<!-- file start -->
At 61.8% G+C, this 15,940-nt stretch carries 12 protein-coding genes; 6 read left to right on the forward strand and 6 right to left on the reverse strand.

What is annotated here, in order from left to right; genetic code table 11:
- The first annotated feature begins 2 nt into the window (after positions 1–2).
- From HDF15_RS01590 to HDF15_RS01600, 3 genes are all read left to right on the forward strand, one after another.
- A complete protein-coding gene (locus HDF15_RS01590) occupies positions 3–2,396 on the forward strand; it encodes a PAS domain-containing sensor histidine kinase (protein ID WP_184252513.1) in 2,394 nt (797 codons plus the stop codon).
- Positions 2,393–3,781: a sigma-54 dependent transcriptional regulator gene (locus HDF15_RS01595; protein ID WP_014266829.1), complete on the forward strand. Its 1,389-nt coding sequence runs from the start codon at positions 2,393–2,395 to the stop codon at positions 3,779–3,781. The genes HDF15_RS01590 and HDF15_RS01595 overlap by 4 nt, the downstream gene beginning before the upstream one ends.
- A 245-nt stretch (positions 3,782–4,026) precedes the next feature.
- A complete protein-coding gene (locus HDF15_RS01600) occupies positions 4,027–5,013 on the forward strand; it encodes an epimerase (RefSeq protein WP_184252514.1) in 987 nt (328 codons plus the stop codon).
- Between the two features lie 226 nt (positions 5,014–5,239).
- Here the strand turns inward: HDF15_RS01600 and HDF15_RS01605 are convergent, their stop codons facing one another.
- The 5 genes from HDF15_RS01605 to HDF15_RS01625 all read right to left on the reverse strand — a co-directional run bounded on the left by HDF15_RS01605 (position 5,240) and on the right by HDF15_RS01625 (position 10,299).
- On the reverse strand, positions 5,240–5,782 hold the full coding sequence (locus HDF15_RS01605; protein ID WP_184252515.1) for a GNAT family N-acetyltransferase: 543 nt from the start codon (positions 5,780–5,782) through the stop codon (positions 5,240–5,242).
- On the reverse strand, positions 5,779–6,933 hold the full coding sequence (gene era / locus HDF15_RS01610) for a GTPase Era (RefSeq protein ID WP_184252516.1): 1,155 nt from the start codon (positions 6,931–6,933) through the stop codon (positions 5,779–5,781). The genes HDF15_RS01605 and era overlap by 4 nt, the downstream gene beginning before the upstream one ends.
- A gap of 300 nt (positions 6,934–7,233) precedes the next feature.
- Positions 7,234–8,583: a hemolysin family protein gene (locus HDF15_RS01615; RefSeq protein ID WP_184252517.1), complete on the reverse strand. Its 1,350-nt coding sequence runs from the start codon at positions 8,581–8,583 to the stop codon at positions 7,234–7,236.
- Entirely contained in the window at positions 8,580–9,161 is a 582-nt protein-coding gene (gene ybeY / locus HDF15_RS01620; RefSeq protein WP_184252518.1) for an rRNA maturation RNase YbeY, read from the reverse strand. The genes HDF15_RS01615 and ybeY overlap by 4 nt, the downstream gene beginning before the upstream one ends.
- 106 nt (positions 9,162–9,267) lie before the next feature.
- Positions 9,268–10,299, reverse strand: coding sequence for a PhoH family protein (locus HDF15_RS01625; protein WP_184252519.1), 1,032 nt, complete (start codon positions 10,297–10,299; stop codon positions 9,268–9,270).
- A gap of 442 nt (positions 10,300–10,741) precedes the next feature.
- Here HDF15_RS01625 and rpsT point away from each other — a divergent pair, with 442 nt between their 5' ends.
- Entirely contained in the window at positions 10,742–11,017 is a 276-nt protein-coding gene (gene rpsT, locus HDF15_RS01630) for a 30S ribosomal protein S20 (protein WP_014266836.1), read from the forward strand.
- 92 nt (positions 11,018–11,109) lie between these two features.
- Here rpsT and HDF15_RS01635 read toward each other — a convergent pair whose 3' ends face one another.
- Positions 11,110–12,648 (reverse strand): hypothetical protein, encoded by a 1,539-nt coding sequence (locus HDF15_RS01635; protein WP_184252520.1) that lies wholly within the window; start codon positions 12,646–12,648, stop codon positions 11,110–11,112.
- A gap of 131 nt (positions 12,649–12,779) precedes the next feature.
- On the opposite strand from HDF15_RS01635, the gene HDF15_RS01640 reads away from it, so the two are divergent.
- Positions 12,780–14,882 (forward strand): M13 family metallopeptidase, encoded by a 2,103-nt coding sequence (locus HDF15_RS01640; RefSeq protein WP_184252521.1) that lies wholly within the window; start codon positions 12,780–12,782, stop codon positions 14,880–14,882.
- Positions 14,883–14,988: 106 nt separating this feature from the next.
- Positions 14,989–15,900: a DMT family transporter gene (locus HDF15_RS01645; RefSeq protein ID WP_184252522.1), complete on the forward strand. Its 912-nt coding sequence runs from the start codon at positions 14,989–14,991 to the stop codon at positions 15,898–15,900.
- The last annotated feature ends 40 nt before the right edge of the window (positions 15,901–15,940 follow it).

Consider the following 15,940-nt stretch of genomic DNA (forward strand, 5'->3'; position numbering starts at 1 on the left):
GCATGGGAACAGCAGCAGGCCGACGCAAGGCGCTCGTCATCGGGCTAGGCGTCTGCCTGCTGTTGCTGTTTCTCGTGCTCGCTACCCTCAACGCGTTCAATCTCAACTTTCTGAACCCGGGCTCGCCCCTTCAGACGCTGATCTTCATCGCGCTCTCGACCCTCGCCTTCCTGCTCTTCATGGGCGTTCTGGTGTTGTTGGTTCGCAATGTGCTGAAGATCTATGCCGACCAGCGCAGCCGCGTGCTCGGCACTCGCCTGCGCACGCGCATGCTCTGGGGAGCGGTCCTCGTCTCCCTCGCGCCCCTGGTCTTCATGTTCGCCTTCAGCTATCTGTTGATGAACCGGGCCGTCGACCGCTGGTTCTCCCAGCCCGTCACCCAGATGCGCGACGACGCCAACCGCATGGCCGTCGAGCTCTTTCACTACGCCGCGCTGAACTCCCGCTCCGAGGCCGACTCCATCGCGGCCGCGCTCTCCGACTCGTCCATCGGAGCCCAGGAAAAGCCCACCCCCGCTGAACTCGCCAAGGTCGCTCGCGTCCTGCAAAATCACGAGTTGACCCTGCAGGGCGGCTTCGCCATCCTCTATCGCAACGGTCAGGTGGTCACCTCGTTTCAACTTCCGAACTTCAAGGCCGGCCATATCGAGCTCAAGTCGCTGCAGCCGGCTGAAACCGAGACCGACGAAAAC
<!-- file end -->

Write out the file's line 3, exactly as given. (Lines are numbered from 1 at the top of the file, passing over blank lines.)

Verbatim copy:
- The first annotated feature begins 2 nt into the window (after positions 1–2).